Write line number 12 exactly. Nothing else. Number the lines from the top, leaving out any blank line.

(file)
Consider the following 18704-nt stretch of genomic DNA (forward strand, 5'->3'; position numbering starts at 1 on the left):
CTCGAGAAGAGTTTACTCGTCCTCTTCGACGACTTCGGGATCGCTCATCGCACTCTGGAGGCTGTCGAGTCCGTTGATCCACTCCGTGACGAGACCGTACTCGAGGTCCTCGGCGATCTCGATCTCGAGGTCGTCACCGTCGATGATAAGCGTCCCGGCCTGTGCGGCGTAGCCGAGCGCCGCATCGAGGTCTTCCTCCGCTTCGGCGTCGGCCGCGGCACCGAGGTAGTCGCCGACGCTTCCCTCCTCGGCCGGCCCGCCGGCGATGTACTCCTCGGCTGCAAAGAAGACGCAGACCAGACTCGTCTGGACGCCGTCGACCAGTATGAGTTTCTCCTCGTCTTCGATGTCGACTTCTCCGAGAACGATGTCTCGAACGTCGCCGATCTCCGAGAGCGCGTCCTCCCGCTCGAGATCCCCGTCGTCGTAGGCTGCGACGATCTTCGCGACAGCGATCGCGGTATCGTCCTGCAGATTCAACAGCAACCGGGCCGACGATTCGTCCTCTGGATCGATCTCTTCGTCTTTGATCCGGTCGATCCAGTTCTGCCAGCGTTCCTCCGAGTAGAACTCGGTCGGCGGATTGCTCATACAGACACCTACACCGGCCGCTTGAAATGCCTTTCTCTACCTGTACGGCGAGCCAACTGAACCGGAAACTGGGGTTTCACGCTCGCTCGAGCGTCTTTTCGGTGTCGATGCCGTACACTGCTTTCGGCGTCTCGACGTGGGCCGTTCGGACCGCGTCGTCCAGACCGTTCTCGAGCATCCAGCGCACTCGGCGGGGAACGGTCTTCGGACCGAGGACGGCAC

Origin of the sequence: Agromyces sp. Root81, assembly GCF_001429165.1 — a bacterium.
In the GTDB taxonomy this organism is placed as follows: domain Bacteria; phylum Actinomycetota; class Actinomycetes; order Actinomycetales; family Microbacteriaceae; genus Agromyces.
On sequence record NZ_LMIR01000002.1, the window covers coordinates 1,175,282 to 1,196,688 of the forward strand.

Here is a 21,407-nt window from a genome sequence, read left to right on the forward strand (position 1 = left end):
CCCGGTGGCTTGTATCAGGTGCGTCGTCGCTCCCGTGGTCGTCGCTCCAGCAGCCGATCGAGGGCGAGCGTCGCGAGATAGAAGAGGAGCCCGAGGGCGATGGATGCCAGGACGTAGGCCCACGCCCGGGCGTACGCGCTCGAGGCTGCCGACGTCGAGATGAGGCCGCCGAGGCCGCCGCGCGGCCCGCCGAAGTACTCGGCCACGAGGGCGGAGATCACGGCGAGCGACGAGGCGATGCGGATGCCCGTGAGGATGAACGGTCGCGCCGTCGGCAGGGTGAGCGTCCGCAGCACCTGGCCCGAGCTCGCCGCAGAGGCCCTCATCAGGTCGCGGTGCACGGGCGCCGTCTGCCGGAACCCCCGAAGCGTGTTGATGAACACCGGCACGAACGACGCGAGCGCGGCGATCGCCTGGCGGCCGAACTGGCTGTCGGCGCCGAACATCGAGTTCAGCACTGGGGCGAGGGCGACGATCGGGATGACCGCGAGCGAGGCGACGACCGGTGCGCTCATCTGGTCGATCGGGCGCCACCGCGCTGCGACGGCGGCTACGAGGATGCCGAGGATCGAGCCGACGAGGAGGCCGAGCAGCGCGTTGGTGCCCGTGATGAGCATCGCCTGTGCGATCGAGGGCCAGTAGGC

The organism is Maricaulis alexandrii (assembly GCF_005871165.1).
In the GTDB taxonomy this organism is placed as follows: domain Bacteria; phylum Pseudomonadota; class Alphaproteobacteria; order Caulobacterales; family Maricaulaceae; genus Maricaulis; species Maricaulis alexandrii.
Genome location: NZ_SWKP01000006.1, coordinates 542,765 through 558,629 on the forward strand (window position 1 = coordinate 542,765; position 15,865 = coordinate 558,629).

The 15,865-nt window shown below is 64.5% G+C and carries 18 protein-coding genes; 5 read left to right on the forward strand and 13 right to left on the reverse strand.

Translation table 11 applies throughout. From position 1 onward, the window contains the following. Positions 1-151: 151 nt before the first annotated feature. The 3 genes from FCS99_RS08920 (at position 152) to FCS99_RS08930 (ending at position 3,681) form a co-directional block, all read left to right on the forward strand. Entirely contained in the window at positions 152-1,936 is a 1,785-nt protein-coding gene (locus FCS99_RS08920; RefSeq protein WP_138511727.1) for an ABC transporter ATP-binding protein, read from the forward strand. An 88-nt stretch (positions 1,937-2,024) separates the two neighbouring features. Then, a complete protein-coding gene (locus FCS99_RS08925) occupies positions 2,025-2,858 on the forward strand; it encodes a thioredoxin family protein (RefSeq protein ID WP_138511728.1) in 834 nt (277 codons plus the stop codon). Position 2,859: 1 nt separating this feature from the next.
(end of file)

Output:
Translation table 11 applies throughout. From position 1 onward, the window contains the following. Positions 1-151: 151 nt before the first annotated feature. The 3 genes from FCS99_RS08920 (at position 152) to FCS99_RS08930 (ending at position 3,681) form a co-directional block, all read left to right on the forward strand. Entirely contained in the window at positions 152-1,936 is a 1,785-nt protein-coding gene (locus FCS99_RS08920; RefSeq protein WP_138511727.1) for an ABC transporter ATP-binding protein, read from the forward strand. An 88-nt stretch (positions 1,937-2,024) separates the two neighbouring features. Then, a complete protein-coding gene (locus FCS99_RS08925) occupies positions 2,025-2,858 on the forward strand; it encodes a thioredoxin family protein (RefSeq protein ID WP_138511728.1) in 834 nt (277 codons plus the stop codon). Position 2,859: 1 nt separating this feature from the next.